Nike sprints into a kids subscription service
Hey kids, Nike wants you!
The No. 1 sneaker retailer in the U.S. is launching a subscription service for kids called Nike Adventure Club, reports CNBC.
It will allow parents to order shoes for their kids ages two to 10 either on a quarterly, bimonthly or monthly basis, paying monthly fees of $20, $30 or $50, respectively. The last option shaves off $10 per pair of Nike shoes purchased, with the average kids sneaker retailing for $60. (https://www.cnbc.com/2019/08/12/nike-is-entering-the-subscription-business-with-a-kids-sneaker-club.html)
The launch comes just as the back-to-school season is in full force.
In the Nike Adventure Club boxes, the company is sending more than just shoes. Each box will have the child’s name on the outside and will include an activity guide, stickers and an additional gift like a drawstring backpack. Nike is also creating a website for Nike Adventure Club members to find activity prompts and, of course, pick their shoes.
For parents worried about getting his or her child’s size right, each Adventure Club shipment comes with the option to initiate a return once a box arrives. Users have the ability to immediately select a new shoe without waiting for Nike to receive the merchandise that didn’t work the first time.
Nike certainly isn’t the first brand to launch its own subscription vertical though there are few footwear options out there today.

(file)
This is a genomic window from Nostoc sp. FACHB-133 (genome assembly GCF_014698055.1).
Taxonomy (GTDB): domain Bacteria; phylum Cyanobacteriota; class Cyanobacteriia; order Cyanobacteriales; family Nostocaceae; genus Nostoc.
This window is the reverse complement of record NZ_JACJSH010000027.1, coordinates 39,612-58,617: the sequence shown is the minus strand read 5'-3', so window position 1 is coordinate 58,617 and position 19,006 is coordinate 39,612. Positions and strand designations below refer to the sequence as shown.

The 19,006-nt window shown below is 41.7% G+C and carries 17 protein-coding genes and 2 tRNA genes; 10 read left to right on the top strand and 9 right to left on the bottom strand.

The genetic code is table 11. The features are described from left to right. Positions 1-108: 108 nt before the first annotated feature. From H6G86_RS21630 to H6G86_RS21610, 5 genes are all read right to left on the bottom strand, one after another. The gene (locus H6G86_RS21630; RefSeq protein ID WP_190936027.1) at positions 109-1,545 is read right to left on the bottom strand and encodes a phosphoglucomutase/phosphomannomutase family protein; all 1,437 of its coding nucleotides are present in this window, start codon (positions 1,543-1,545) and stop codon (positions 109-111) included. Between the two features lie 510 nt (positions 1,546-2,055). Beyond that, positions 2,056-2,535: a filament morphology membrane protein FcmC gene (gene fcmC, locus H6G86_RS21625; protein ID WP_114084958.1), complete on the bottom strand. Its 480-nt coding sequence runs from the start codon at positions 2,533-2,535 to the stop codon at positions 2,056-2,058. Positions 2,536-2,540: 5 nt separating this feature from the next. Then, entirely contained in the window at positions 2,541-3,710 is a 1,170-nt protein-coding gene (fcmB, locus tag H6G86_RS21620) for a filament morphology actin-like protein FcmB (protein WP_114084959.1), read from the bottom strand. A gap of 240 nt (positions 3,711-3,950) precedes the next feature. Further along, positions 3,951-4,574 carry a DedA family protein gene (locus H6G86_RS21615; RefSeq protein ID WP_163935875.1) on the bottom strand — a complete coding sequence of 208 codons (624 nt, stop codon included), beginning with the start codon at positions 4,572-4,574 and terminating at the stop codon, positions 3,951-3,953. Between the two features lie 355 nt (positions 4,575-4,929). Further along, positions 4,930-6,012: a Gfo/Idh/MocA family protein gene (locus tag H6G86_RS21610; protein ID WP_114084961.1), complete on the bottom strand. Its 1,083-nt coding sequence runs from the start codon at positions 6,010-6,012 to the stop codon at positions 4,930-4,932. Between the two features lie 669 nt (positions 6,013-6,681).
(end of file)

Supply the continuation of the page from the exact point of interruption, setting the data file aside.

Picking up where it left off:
Walmart has teamed with Kidbox to sell boxes of kids clothes.Amazon has its own box program called Prime Wardrobe. Ann Taylor has a rental option similar to Rent the Runway, where shoppers can purchase clothes at a discount or return looks when they’re finished. Urban Outfitters also follows this model with a subscription rental service called Nuuly.
To be sure, the verdict is still out on whether or not consumers will pay for these types of boxes consistently.
McKinsey & Co. said in a 2018 study that the subscription e-commerce market had grown by more than 100% annually since 2013, with the largest retailers in the business generating more than $2.6 billion in sales in 2016 from subscription models, up from just $57 million in 2011.
But in surveying 5,000 consumers in the U.S., McKinsey found nearly 40% of e-commerce subscribers have canceled their subscriptions. And only 55% of people who’ve consider a service ultimately subscribe.